QREC Conversation Circle Summary
QUAKER Religious Education Resources for the holiday season
November 13 and 15, 2018
Facilitator: Sita Diehl
Heartland MM, KS, Wichita Friends School
Melinda Wenner Bradley
West Chester PA MM, PYM
Chester PA MM, PYM
Sandy Spring MD MM, BYM
Madison WI MM, NYM
Clearwater FL MM, SEYM
Schoodic ME MM, NEYM
Birmingham MM, PYM
Birmingham MM, PYM
Madison MM, NYM
Donholm MM, Nairobi YM, Kenya
Providence MM, NEYM
Wilton MM, NYYM
Madison MM, NYM
Middletown MM, PYM
Mexico, Released Friend
Oxford MM, Ohio Valley YM
Schoodic ME MM, NEYM
Lexington MM, Ohio Valley YM
Roanoke MM, BYM
- How do we approach these celebrations as Friends?
- What can we share with RE colleagues from our experiences?
- What can we share with families in our communities?
Reverse Advent (Melinda Wenner Bradley) Adapted for Friends from an article by Krista Lovell, Virginia Theological Seminary, http://quakers4re.org/find-resources/reverse-advent-friends, this family activity uses the nativity story to help children focus on giving (vs. getting) through the Advent and Christmas season. Food and supplies are gathered in paper bags and given to those in need. The Meeting can sponsor the activity by collecting donations each week and giving to identified organizations or individuals or families may give as they are led.
A note on respectful giving: (Joan Broadfield, Windy Cooler) When giving to individuals, discretely ask them whether they want to talk about the experience of poverty. Enter with curiosity and respect. What would be helpful? The person may have a specific list of foods or items. They may choose to ‚Äògive back‚Äô to the Meeting or family in some way. Refrain from public displays of charity which may be awkward for the recipient.
Presence in the Midst, Preparing for Christmas (Connie Adams) This lesson, http://www.quakers4re.org/presence-midst-preparing-christmas, begins with wondering about the Doyle Penrose painting, The Presence in the Midst, https://www.flickr.com/photos/qmh/3965607508. Then a small round table cloth is laid. Figures representing winter celebrations are placed around the edge. The class wonders about these symbols. Then a figure of the baby Jesus is placed in the middle. Young Friends are invited to wonder about the presence of the baby Jesus in our midst.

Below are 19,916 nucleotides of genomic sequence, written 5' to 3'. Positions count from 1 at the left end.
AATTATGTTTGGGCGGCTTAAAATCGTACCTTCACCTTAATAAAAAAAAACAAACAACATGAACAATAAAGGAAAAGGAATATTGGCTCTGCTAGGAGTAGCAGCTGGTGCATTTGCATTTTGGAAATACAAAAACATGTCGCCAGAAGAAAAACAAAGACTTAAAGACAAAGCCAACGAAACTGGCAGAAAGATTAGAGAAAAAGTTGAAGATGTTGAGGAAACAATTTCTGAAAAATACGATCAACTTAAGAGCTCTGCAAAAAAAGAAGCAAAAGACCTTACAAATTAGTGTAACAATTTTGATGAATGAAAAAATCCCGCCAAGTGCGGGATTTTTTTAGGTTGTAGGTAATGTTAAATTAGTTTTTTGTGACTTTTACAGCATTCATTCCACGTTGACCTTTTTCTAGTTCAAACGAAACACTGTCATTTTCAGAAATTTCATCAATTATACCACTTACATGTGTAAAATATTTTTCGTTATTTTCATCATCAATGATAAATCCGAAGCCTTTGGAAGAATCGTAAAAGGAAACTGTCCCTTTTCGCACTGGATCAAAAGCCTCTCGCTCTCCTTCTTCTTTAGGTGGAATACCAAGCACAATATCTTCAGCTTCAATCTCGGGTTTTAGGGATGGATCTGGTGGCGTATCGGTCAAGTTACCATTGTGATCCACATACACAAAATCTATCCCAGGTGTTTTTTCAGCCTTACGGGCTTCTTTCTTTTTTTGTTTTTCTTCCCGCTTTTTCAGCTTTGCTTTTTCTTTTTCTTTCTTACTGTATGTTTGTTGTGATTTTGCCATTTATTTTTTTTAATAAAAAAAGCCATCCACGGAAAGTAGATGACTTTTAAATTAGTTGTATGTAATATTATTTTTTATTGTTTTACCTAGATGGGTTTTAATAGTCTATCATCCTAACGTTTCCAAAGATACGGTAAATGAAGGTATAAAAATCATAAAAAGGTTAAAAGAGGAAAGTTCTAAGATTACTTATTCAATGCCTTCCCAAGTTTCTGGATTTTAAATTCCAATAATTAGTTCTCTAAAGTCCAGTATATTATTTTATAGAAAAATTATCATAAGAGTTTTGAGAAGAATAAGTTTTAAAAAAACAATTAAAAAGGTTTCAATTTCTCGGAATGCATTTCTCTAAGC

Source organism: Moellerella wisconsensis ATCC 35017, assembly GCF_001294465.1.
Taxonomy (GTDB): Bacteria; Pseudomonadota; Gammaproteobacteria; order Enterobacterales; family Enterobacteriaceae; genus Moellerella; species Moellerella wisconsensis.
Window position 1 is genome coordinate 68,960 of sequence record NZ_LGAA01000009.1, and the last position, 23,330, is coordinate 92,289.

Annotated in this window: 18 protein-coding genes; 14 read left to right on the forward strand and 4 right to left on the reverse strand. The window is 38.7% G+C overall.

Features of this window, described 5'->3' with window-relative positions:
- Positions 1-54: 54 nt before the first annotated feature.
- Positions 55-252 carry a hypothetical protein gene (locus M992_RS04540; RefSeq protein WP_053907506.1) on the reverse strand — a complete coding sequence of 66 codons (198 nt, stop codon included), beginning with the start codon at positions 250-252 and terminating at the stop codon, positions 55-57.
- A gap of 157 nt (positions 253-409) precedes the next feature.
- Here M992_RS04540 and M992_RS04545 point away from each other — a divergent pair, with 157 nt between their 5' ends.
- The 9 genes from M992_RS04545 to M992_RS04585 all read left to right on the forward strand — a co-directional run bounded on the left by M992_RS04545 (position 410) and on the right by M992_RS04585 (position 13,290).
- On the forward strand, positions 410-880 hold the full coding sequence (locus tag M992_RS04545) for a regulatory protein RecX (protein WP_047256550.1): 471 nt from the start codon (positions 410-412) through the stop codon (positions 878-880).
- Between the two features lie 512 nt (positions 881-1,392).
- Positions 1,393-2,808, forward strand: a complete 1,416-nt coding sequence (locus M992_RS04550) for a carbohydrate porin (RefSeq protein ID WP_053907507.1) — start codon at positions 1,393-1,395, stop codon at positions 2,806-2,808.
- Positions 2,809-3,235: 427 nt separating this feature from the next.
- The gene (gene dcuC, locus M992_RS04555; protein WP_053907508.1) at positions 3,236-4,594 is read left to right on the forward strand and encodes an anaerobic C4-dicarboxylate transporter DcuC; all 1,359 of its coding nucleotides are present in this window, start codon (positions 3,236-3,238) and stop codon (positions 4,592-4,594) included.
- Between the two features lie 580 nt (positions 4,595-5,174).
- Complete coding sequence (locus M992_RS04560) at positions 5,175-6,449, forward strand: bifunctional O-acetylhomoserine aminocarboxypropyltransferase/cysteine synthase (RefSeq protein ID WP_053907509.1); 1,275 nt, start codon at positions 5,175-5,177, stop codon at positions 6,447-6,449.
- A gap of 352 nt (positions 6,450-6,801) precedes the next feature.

Singing the Christmas Story (Harriet Heath) Long-standing tradition at Radnor Monthly Meeting, PYM. Carols are arranged to tell the Christmas story, www.quakers4re.org/node/55. The meeting room is lit with candles and enough electric lights to see the lyrics. Instrumentation (piano, guitar, strings) is optional, but helpful to lead from one carol to the next. The arrangement of carols can be adapted.
Note: The Quaker hymnal has an extensive Christmas carol section.
Christmas Plays (Sally Farneth, Rebecca Leuchak). Three plays by Nancy Pickering (Middletown MM) are posted on the QREC website, http://quakers4re.org/find-resources/plays-christmas-holidays. At Providence Meeting, adults work with young Friends to write and perform an original play.
Every Day is Holy: A Quaker perspective on Christmas (Kim Millirones) Help children honor the Quaker practice of not elevating any day above another but living one‚Äôs faith each day. When children live in a culturally diverse environment it is easier to say, ‚ÄúIn my tradition we don‚Äôt celebrate Christmas.‚Äù
Christmas at Nairobi Friends Meeting (Judith Nandikove) Carol singing the week before Christmas. The Sunday school performs a Nativity play. The children read the Nativity story in Bible verses, with a pause for silent worship between each verse. There is a feast with enough food for everyone to take some home. For people who do not have enough food, this is a blessing. During the holiday season, youth visit a home for people with spinal cord injuries and give presents to safe homes.
Family Christmas in Mexico (Nikki Holland). The big celebration is on Christmas eve with a feast. Leading up to Christmas, the family reads verses from the Bible and sings carols.
26 Days of Kindness (Ann Nunes) In tribute to the 26 victims of the Sandy Hook shooting in 2012, people in Connecticut (and elsewhere) do an act of kindness each day from November 19 ‚Äì December 14, the anniversary of the tragedy.
Thanksgiving resources from the QREC Facebook Page: www.facebook.com/Quakers4RE
Decolonizing Thanksgiving. (Joan Broadfield) When celebrating Thanksgiving, it is important to acknowledge the culture of first peoples and to stay away from the whitewashed ‚ÄòPilgrims and Indians‚Äô story. From Books for Littles, this blog post contains a brief list of children‚Äôs books countering the myth of the ‚ÄòFirst Thanksgiving.‚Äô http://www.booksforlittles.com/thanksgiving/?fbclid=IwAR35go8OkJuxTJO440UQpZDfk6lV4YBzvpsxtuDt4xJXglQBsmp-Mg1PWx0
Giving Thanks: A Native American Good Morning Message, by Jake Swamp, is a special children’s version of the Thanksgiving Address, a message of gratitude that originated with the Native people of upstate New York and Canada, still spoken at ceremonial gatherings held by the Iroquois, or Six Nations.
Decolonizing Thanksgiving. From Books for Littles, this blog post contains a brief list of children‚Äôs books countering the myth of the ‚ÄòFirst Thanksgiving.‚Äô http://www.booksforlittles.com/thanksgiving/?fbclid=IwAR35go8OkJuxTJO440UQpZDfk6lV4YBzvpsxtuDt4xJXglQBsmp-Mg1PWx0
Thanksgiving: A Native Perspective, Ed: Doris Seale (Santee/Cree), Beverly Slapin, and Carolyn Silverman (Cherokee/Blackfeet). This sourcebook of essays, speeches, stories and activities will help teachers and students think critically about what has been, and continues to be, taught as the ‚Äúfirst Thanksgiving.” http://oyate.org/index.php/component/hikashop/product/372-thanksgiving-a-native-perspective?Itemid=114